By: Tony DiZinno, IndyCar correspondent
Part-timers prepare for Centennial 500
- Former Indy 500 champions Wheldon, Rice return to fold
- American aces Bell, Carpenter, others seek success
Pit stops notwithstanding, great chance for a surprise win
One thing IZOD IndyCar Series full-timers, one-offers and rookies alike could all agree on going into this year’s Indianapolis 500 was that making the 33-car field with 41 cars entered was an accomplishment in itself.
Even more than just making it, one thing that has stuck out this month is how incredibly competitive this batch of Indianapolis-only or part-timers are.
While every driver will always claim they are “in it to win it,” that mantra has become more than just an optimistic assessment this year. In 2011, it’s somewhat realistic that a non-full-season competitor could steal a win at the centennial ’500.
Guys do what they can to keep the doors open.
Speed isn’t the question, several drivers related, as they just hopped in their cars and got up to snuff straight away. Perhaps the only issue is whether their crews, which will have to perform 7 or 8 pit stops, can deliver at the same breakneck pace as the series regulars.
Four of the Fast Nine qualifiers make their initial starts of the 2011 season this race, in a far cry from the years when the Indy-only competitors were just in the field to fill the field.
Two of those four — Dan Wheldon and Buddy Rice — are former Indianapolis 500 winners, and Americans Townsend Bell and Ed Carpenter have shown increased flashes of brilliance at the Speedway over the past few years.
Rice, the 2004 ’500 champion, came in at the right time and with the right team for Indy success. Panther Racing has finished runner-up in this race three years running.
“I’m not the only one (who’s been sitting out),” Rice said. “Other guys have issues finding rides; from the business side. Guys do what they can to keep the doors open.”
A win to Carpenter would mean an incredible amount to the native Hoosier and team owner Sarah Fisher.
The Indy 500 is what made me want to be a race car driver
Fisher’s team has been through a roller coaster in four years since starting in 2008. A sponsor nearly left the team sidelined but thanks to last minute support from new backers and fans, Fisher made it in her first year.
Last year Fisher’s team had a second car entered, but withdrew a qualified time in an attempt to go faster. The loss was a detrimental setback to the team’s progress.
The singular focus on Carpenter has left the team in attack mode this year and with its best shot at winning.
“The Indy 500 is what made me want to be a race car driver, but it’s hard to say it means more to me,” Carpenter said. “We all say this means the most, whether you’re from Indy or Brazil. It’s all at the top of our goals.”
Fisher’s pain was Bryan Herta Autosport’s gain, as rookie Sebastian Saavedra made the 2010 field while watching from a hospital bed. A year later, Herta is back in action with 2005 Indy winner Dan Wheldon behind the wheel, and a sixth place starting position. A technical alliance with Sam Schmidt has seen the William Rast-backed No. 98 Dallara-Honda near the top of the timesheets all month.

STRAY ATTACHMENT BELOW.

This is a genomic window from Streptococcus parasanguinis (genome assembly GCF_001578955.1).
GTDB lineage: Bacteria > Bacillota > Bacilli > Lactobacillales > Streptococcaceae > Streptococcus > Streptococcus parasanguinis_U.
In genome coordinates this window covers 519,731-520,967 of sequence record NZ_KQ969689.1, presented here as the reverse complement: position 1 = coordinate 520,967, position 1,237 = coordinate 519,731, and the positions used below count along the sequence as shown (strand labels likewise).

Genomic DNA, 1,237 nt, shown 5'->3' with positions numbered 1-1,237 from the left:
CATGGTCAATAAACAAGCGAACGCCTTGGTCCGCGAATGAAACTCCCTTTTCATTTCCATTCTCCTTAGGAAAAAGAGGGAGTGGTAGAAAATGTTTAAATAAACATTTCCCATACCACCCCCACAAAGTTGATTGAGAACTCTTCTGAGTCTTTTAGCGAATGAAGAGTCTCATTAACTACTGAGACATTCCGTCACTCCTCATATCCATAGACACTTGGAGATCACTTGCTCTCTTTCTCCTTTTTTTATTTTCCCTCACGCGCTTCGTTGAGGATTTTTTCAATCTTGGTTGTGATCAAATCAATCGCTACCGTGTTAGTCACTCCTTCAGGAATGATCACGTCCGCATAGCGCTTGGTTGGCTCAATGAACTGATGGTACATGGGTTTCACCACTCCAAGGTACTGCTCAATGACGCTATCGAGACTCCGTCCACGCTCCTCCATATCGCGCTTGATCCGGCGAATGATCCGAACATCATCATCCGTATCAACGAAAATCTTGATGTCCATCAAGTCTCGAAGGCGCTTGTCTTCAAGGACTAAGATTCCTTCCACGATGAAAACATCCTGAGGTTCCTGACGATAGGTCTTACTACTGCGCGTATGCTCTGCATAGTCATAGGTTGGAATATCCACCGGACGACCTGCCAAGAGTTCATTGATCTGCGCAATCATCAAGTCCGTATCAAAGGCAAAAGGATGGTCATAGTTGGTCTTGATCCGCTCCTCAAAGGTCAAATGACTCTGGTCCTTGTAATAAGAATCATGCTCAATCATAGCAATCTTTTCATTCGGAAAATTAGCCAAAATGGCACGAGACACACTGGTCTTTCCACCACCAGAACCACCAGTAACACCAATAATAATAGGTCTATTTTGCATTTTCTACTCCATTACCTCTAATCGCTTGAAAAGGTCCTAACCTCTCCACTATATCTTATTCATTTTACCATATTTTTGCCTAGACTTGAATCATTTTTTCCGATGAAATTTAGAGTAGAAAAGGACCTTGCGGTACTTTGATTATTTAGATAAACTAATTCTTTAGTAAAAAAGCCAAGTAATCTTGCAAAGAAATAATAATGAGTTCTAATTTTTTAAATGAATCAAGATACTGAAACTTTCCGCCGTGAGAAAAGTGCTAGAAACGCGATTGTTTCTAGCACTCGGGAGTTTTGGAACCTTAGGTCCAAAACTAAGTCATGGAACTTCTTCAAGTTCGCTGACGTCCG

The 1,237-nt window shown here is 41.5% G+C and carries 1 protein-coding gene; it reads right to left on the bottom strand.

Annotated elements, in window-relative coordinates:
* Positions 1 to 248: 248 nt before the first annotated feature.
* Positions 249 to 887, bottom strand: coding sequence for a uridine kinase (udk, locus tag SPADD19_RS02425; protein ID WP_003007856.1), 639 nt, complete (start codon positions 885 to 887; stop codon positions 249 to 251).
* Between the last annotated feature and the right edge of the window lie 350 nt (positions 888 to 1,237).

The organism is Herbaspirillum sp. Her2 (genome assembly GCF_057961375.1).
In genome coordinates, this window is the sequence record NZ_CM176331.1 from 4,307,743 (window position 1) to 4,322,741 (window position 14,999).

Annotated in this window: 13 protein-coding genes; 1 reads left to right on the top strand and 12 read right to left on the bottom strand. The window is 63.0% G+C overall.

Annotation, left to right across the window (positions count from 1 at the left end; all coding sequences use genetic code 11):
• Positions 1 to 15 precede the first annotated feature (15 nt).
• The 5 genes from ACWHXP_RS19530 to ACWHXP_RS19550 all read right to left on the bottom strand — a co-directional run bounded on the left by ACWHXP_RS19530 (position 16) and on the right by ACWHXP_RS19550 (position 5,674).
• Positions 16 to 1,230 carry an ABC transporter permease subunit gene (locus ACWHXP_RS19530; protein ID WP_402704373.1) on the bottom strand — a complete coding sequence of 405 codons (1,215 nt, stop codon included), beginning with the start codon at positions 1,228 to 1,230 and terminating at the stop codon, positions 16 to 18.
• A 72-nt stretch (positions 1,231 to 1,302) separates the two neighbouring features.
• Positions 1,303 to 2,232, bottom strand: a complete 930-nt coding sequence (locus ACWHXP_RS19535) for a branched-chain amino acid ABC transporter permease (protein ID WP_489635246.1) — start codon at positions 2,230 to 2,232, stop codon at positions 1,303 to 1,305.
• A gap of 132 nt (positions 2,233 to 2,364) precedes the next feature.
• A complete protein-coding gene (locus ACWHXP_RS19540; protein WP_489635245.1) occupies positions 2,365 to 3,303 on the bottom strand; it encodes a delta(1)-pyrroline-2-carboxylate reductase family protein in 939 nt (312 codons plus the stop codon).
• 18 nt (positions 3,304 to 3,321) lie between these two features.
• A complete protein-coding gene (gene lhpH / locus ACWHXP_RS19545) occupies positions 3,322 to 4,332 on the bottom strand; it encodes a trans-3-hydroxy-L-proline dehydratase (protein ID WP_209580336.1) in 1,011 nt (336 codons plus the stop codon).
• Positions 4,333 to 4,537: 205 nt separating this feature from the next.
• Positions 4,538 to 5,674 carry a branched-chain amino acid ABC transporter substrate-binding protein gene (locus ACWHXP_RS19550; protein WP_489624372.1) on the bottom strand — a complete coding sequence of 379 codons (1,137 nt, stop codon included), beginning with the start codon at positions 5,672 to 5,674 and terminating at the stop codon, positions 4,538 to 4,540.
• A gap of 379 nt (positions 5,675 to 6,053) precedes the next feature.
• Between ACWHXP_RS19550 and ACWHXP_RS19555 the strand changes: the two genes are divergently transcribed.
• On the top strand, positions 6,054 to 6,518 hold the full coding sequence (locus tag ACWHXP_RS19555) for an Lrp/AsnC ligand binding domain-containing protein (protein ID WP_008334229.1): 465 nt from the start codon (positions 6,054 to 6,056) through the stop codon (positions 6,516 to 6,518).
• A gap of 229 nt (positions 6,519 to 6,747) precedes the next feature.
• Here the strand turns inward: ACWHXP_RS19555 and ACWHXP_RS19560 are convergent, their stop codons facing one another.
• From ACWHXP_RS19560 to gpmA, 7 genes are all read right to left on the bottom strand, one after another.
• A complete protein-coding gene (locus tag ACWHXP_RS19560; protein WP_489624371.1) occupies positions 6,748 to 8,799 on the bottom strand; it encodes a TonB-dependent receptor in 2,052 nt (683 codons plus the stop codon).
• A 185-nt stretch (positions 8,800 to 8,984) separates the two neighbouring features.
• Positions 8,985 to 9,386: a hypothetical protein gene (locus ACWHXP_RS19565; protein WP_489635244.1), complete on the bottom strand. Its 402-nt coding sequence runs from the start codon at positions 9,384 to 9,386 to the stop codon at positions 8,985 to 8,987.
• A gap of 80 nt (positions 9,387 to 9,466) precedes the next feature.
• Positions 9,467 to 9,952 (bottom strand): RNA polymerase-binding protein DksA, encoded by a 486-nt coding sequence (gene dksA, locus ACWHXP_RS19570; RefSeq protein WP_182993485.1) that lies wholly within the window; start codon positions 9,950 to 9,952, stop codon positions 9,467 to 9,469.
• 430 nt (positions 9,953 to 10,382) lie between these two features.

Bell is in a Schmidt-only entry. Although Bell lamented the relative lack of horsepower for the current car compared to the 850-900 horsepower beasts he drove when he started, the driver still has to drive the wheels off the current car.
“Speed, and the search for speed, is what made this sport great,” Bell said. “But, if you have any doubt about what we’re all doing, hop in the back of a two-seater in qualifying trim and tell me this car isn’t wicked.”
Those four aside, there are others with stories to tell this month.
Davey Hamilton is working hand in hand with Dreyer & Reinbold Racing general manager Larry Curry, a setup specialist, whose car was the one that lost control at Texas in 2001 which caused Hamilton’s savage accident that broke his legs.
Bertrand Baguette makes his second start at Indy with Rahal Letterman Lanigan, and a bevy of the same crew which engineered Rice’s car to the 2004 win.
Alex Lloyd returns to Dale Coyne Racing for the first time with the relief of knowing that A., he had a ride for the ovals in 2011, and B., he went old-school on everybody wheeling a Dale Coyne car into the show with less than 10 minutes left. He now gets that chance to better his fourth place in 2010 in what would be an even greater result.
John Andretti and Tomas Scheckter have provided support and speed to Andretti Autosport and KV Racing Technology-Lotus, respectively, in limited track time.
And then there’s Paul Tracy. Never shy of a good quote or a chance to recall his, we’ll call it mixed luck at Indy, “PT” is back in the field after failing to qualify in 2010. He was the fastest second day qualifier over four laps, but that didn’t guarantee anything other than bragging rights.
“No prize money, they gave ($10,000) to Danica (Patrick),” Tracy said. “I got kind of jipped again. The fastest second day qualifier gets that amount, and she had the fastest one lap. I guess tradition and history strike again.”
Joking aside, if one of these part-timers could deliver a centennial Indy victory, it would have to qualify as an upset for the ages.